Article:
23rd November 2011
The Android mobile phone is what is termed “open source”, so it’s very easy to build an app which can steal user’s data. I’ve been looking at some security issues with mobile phones. Bit9 of Waltham, Massachusetts has carried some research to identify phones that pose security risks for a number of reasons. Their study, "The Most Vulnerable Smartphones of 2011," which was released on Monday 21st November puts statistics to the chaos and names the top 12 phones most vulnerable to mobile malware. All of them run on the Android operating system. The 12 phones are:
- Samsung Galaxy Mini,
- HTC Desire,
- Sony Ericsson's Xperia X1,
- Sanyo Zio,
- HTC Wildfire,
- Samsung Epic 4G,
- LG's Optimus S,
- Samsung Galaxy S,
- Motorola Droid X,
- LG's Optimus One,
- Motorola Droid 2
- HTC Evo 4G.
In compiling the list, Bit9 researchers identified three criteria:
- the market share of the smartphone,
- what out-of-date and insecure software the model had running on it
- how long it took for the phone to receive updates.
Android is a Google product. "I don't think people realize how chaotic the Android ecosystem is," Harry Sverdlove, Chief Technology Officer for the Massachusetts-based security firm Bit9 said. He referred to Google's complex chain of command which requires mobile carriers — as opposed to Google or phone manufacturers — to push out critical software updates for Android customers.
In gathering information for the study, the researchers were astonished by the state of the Android ecosystem. "What was surprising for us was the extent of the chaos and the fragmentation that exists in the Android ecosystem itself, and the way that the Android smartphones are distributed and more importantly, the way that security updates are done," said Bit9 CTO Harry Sverdlove
In some cases, as with the Samsung Galaxy Mini and the Sanyo Zio, the average time period between when an Android upgrade was announced by Google and when it was finally stabilised and made available by the carrier for that particular model exceeded 300 days.
"56% of Android phones in the marketplace today are running out-of-date and insecure versions of the Android operating system software," Bit9 said in the report.
"If there are vulnerabilities and you're sitting on a phone that has not been updated for six months, that's an eternity for a hacker," Sverdlove said. "All that time, you're that much more at risk of being infected, of having your personal information stolen, of becoming a victim to some sort of malicious activity."
Vulnerabilities are not what make these 12 phones so dangerous, Sverdlove said. "There are vulnerabilities in all software," he says. "Apple and its iOS have as many vulnerabilities in terms of what's been reported as does Android. The challenge is not so much to create perfect software, but to know the vulnerabilities and, more importantly, to be able to update the software, to be able to respond to them quickly," he continued.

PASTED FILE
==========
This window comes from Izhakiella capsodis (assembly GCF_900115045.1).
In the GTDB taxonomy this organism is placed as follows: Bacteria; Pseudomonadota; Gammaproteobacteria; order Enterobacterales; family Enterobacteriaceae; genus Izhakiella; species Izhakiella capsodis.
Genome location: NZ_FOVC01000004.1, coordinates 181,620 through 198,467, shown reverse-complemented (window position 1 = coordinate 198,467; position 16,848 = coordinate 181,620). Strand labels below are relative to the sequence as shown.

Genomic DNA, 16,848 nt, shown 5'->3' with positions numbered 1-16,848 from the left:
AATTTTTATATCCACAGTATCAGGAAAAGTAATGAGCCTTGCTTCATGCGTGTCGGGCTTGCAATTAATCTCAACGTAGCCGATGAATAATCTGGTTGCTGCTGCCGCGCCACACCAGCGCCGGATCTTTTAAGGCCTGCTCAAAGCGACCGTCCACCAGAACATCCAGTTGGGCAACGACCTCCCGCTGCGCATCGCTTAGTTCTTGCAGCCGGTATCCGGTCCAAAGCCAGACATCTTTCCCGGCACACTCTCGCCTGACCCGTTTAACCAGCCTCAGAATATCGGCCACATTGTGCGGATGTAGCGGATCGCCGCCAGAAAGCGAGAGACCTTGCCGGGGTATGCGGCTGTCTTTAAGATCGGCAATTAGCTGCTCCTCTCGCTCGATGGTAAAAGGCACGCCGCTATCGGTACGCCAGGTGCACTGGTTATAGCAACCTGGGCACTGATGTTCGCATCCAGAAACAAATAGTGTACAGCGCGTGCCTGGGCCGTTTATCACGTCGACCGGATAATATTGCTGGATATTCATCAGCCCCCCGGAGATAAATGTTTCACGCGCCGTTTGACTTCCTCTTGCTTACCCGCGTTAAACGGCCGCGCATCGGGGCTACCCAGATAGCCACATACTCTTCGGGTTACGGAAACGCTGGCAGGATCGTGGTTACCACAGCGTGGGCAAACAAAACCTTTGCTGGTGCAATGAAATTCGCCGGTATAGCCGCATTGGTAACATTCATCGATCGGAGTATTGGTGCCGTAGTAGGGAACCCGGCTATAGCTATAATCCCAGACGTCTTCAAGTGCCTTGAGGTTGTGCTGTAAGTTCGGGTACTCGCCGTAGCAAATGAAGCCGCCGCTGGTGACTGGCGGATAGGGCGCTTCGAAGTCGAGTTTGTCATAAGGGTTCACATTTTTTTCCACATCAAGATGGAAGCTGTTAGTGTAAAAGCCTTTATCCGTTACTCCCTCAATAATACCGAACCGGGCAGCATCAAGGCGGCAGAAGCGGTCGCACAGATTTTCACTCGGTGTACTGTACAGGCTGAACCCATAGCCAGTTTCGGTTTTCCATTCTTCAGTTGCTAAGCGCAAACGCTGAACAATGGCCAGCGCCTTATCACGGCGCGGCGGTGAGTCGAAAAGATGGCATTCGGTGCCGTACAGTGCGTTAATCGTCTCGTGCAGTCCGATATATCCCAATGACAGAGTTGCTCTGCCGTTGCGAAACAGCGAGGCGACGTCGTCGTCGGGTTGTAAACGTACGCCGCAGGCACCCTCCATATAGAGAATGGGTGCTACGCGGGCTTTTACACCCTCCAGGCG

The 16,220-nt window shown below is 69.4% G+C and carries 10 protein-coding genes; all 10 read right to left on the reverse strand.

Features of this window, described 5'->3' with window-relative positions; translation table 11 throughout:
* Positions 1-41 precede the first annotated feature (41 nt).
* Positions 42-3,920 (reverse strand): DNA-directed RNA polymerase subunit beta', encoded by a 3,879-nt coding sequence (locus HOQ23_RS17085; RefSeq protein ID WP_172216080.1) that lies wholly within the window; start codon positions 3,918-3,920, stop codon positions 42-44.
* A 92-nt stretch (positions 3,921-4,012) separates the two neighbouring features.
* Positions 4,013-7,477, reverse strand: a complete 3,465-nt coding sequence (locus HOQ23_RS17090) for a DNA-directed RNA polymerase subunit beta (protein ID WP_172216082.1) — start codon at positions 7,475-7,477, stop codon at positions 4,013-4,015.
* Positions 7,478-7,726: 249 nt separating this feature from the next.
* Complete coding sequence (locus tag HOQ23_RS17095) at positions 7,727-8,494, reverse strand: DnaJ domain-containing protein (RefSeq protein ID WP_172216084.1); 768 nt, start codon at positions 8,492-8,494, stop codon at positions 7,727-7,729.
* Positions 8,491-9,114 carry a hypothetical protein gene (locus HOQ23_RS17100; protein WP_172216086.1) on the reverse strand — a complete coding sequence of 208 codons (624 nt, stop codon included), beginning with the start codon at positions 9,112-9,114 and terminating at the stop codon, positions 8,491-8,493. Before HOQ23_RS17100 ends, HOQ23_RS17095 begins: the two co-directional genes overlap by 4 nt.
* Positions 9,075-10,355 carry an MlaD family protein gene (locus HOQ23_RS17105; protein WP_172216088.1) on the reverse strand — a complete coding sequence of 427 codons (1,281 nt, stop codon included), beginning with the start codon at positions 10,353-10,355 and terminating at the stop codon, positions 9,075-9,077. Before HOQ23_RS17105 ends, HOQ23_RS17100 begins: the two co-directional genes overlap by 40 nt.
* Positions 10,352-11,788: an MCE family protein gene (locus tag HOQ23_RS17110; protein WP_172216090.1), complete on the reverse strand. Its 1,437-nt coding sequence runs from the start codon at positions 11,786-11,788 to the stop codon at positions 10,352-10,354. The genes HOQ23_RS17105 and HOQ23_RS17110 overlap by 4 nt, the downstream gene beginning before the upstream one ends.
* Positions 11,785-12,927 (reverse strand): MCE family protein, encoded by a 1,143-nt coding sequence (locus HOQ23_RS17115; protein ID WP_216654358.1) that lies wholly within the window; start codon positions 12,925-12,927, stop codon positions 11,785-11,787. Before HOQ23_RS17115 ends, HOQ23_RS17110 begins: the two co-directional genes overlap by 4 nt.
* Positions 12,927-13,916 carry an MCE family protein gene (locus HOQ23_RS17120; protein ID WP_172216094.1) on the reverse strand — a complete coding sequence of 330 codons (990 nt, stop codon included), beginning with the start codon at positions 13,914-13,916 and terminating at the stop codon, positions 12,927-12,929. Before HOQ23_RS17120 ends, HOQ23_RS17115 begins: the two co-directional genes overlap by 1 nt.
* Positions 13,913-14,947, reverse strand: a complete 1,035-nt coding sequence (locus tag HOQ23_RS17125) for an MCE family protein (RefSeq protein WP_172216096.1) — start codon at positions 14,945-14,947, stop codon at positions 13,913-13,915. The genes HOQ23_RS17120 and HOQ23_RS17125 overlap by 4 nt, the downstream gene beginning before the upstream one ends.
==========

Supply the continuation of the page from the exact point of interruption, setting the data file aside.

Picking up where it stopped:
He said that an advantage that Apple has over Android is that it can push updates to its software to all its smartphones simultaneously. With Android, on the other hand, the manufacturers and carriers are responsible for pushing out updates. "There's too many cooks in the kitchen," he says.
What the manufacturers don’t understand yet is that smartphones are computers, not just handsets and we as consumers haven’t got it either. "There has to be some changes made to the ecosystem itself," he adds. "The manufacturers and carriers have to start relinquishing control of the operating system to the software vendors."
"Manufacturers release [Android] phones on 12-18 month cycles. They're always focused on the next model, not focused at all on fixing security for existing users," Sverdlove told Security News Daily. "Something has to change in the ecosystem, not the operating system. Google needs to take control of the operating system." Even if you buy a brand new phone, it could have software that has not been updated for 300 days.
Even normal people who are not techies know to be careful about computer security. "Most people know to be wary of strange emails, not to click on strange links, not to download anything in the world just because it has a picture of a cute kitten. I don't think people realize that an Android [phone] is just another computer, and just as vulnerable."
Due to the fact that Android is open source, it’s very easy to build an app to steal peoples data. Many apps on your present phone could be silently spying on you. Apple, on the other hand is closed source.
Neohapsis security researcher Georgia Weidman has said that she holds out hope for Android, and says that with "proper user awareness and more oversight when it comes to apps, I think it could mature into a stronger security model than Apple's closed-source alternative."
Do you have one of these phones? If yes, what do you plan to do? I would start by talking to your line operator.
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